For years now we’ve heard about the rising costs of college tuition, the student debt problem, and how minimum wage jobs don’t pay enough. Too many people are caught in the same Catch-22: unable to pay for more schooling with their current income and unable to earn more money without more schooling. Some blame greedy banks and greedy schools, libertarians blame government loans, and certainly there is more than one contributing factor to the problem. Unfortunately, not enough people talk about how our K-12 system deserves partial blame. Why do we spend twelve years and tens of thousands of public dollars to educate a single student only to tell that student to borrow tens of thousands more to get a job that pays well? Also, it’s not always a simple matter of going to a “good” school vs. a “bad” school; we need to rethink how we define “good” and “bad.”

Right now, we don’t always task our public schools with the job of preparing students for the workforce. Many simply see K-12 education as a way to prepare students for more education, be it at the college level, a trade school, or some other program such as Praxis. That’s not to say that public vocational schools don’t exist at all, but the vast majority of American public and private schools don’t qualify graduates to work for very high wages. According to the National Center for Education Statistics, people between the ages of 25 and 34 with no education beyond high school earned on average, around $30,000 a year in 2012. At 40 hours a week and 52 weeks a year, that’s $14.42 an hour.

The reason high paying jobs are high paying jobs is because they require training that a limited supply of people have. In order to get these jobs, people have to either work for the company at lower wages first to gain the necessary experience, or pay a third party such as a college or trade school to provide the necessary training. Low paying jobs are low-paying because the employer can easily train most people to do these jobs. Employers have little incentive to pay high wages for someone with specialized training if they can quickly train an unskilled laborer who will work for lower wages to do the same thing. One of the problems with our public school system is that most graduates leave school with the same basic skills and there aren’t enough opportunities for specialization. Few high school graduates are part of a “limited supply” of people with a specific skill set. If students had more opportunities to tailor their education to their interests and build a more specialized skill set, it would mean two things.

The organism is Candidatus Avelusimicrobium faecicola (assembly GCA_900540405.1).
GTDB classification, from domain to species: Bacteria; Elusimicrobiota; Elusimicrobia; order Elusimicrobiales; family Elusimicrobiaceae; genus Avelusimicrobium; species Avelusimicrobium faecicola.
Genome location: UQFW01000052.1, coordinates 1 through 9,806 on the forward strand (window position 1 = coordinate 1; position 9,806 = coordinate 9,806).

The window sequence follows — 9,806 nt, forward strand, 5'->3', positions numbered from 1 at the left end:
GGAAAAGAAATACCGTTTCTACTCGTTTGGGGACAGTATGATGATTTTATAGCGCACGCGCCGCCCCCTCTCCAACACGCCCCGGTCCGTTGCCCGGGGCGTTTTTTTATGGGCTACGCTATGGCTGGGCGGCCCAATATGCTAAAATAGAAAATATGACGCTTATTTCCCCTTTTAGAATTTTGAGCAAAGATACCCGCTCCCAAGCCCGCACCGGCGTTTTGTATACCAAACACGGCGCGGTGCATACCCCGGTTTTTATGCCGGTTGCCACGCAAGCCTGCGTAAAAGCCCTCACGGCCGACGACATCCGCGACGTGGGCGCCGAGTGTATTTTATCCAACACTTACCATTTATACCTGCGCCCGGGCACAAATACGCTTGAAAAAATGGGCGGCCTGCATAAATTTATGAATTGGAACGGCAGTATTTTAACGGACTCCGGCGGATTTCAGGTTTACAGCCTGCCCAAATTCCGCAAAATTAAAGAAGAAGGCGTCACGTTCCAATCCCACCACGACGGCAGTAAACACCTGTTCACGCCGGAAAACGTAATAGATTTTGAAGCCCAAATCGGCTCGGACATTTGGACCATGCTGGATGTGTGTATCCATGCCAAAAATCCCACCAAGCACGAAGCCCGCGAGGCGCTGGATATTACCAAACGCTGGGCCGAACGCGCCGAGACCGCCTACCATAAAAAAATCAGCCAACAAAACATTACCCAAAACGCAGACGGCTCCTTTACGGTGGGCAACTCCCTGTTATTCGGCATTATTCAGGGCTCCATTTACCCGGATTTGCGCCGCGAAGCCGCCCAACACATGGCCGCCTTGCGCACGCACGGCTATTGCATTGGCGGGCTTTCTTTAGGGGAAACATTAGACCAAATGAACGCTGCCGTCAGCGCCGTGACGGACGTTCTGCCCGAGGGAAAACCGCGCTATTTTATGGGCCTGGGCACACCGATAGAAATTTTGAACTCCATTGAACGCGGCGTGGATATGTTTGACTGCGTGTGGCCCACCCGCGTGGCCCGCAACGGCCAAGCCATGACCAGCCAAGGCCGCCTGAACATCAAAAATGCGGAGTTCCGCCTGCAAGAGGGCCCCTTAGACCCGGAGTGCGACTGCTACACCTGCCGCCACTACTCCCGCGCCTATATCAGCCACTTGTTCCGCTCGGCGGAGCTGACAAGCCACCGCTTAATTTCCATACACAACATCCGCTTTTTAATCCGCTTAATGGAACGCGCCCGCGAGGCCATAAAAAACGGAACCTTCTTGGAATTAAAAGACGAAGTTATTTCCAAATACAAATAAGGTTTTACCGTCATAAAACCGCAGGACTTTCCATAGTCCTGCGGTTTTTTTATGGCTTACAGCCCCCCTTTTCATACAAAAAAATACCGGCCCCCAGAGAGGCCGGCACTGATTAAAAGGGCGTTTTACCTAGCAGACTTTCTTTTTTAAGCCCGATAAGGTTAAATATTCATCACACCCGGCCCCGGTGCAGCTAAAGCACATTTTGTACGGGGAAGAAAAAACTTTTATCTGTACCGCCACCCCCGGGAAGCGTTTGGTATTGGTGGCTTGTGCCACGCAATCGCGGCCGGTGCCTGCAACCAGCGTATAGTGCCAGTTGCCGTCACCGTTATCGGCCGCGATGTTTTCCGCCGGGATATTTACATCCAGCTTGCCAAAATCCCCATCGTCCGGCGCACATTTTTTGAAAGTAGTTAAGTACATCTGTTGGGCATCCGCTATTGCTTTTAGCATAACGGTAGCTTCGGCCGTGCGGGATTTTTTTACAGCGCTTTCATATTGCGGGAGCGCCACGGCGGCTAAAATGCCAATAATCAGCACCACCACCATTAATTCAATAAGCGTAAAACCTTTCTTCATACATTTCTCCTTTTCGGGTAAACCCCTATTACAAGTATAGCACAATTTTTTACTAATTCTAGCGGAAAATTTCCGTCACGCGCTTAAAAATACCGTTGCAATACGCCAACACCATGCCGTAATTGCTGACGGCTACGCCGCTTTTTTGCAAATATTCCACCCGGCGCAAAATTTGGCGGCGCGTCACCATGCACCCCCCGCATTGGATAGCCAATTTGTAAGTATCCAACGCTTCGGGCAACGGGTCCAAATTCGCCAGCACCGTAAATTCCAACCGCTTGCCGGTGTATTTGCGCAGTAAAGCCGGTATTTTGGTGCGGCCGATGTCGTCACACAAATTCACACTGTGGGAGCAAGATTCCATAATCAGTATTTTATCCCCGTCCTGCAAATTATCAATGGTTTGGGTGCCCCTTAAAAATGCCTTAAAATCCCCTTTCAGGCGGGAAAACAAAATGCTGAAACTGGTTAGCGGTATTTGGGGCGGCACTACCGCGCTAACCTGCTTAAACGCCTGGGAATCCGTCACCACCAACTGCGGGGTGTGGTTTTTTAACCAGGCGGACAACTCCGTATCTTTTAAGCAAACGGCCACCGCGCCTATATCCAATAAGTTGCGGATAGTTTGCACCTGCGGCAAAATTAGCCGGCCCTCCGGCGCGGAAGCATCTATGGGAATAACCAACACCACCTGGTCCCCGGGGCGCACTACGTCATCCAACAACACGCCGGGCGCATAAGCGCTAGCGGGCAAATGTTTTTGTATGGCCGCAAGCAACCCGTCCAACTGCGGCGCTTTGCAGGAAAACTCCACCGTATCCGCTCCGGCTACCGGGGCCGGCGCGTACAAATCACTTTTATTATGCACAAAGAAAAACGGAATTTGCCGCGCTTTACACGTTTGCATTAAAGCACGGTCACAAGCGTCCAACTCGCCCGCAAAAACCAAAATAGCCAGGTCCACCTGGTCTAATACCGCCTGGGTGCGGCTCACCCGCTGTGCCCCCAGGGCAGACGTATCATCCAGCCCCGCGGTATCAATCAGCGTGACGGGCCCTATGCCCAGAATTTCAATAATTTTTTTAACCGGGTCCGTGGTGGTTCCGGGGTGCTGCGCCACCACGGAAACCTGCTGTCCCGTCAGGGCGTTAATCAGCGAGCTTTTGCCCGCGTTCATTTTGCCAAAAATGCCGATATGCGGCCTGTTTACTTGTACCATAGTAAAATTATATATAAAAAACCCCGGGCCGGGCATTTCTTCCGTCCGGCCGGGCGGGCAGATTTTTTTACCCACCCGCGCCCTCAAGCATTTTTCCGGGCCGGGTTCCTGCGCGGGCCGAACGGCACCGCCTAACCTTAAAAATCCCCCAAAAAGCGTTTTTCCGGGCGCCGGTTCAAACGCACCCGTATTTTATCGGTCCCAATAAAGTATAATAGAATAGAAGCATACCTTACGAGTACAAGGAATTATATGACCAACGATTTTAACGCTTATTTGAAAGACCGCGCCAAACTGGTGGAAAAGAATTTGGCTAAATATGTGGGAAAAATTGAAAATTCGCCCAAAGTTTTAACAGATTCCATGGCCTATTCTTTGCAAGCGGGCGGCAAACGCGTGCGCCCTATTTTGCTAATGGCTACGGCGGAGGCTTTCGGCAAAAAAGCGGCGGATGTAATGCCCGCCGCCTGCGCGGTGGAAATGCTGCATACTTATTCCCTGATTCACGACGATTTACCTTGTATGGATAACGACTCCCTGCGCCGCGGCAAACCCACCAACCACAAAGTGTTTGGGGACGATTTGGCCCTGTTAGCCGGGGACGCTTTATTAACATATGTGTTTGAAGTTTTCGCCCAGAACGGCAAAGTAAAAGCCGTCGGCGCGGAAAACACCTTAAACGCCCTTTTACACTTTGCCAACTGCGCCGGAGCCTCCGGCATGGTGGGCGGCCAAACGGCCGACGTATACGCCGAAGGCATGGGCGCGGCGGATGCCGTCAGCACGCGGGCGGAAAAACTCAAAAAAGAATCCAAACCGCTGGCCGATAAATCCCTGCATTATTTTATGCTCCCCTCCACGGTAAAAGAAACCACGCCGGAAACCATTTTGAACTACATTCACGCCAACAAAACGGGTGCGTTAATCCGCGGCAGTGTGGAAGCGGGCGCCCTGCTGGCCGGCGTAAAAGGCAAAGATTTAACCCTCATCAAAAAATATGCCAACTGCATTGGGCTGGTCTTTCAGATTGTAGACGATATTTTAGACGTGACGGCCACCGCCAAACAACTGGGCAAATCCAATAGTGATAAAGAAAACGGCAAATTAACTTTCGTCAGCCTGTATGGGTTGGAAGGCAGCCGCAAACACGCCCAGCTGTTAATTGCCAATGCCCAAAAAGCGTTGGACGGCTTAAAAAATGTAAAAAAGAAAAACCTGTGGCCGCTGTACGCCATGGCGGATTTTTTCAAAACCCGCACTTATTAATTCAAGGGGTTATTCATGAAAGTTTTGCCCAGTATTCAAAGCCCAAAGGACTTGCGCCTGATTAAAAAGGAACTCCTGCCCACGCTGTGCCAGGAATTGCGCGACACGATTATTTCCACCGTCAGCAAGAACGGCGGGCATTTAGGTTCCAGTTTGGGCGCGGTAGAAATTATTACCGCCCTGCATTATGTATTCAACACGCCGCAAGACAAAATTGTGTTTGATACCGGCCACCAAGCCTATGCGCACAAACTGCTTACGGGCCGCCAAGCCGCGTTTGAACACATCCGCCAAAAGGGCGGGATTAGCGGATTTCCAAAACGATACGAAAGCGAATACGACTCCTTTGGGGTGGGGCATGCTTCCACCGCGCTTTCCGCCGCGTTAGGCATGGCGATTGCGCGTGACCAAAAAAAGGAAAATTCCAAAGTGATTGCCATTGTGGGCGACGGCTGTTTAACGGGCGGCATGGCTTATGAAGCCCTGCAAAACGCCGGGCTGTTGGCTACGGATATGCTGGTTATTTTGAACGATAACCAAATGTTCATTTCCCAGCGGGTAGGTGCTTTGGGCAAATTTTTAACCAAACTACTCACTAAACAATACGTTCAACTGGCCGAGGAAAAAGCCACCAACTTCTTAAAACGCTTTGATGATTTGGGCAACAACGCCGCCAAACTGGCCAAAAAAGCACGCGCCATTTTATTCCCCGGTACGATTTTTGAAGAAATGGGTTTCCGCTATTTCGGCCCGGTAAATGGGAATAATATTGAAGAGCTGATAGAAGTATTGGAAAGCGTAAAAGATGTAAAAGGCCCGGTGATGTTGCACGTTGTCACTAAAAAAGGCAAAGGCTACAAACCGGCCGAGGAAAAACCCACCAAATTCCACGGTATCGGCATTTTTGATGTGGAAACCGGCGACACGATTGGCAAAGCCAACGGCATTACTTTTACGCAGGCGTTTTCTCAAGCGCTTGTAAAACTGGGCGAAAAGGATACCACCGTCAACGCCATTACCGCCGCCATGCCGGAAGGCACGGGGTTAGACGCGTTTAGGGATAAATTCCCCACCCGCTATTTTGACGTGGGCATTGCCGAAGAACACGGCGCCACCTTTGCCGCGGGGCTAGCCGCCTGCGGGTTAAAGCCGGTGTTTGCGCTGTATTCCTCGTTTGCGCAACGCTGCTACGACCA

Students could pursue higher education without borrowing as much much money because they would be able to earn more money while pursuing a degree. If they chose to work for a while to to save up the necessary funds before starting school, it wouldn’t take as long to develop the surplus needed to afford higher education.

More people would stand a chance at earning a decent living without higher education if they didn’t think college was right for them.

One of the biggest differences between our K-12 education system and our higher education system is the concept of choice. When a student goes to college, the government gives grants and loans to help students go to their dream school, whether that dream school is public or private. A student can pick any public university in their state and still receive in-state tuition, even if it’s not the closest one to their home. At the K-12 level, the government gives you a neighborhood public school and has little interest in helping you if you believe that it’s not the right school for you. Giving students and their families more freedom to attend the school of their choice would give schools incentives to create specialized programs to help their graduates earn more money, just as colleges do. Go on a single college tour and I’ll bet you that college will tell you about all sorts of unique programs to attract students. What if our public K-12 schools went to the same lengths to push the field of education somewhere bigger and better than where it is now?

In our current system, the best public schools are in high income areas and those hurt most by the system are those that can’t afford to live in these areas or attend a private school. The ones who need higher paying jobs the most are the ones who pay the price for our inefficient schools. The issue of school choice is crucial to helping people escape poverty. Helping the poor to break the cycle of government welfare without going into crippling debt has to be a priority. Increased school choice would allow for students to have more specialized training when they graduate. It would give more students the opportunity to earn more money without a degree or while pursuing one. Most people like to have as much control over their own lives as possible. Shouldn’t that control be extended to something as important as schools?

This was originally written by Students For Liberty blog team member Anne Butcher.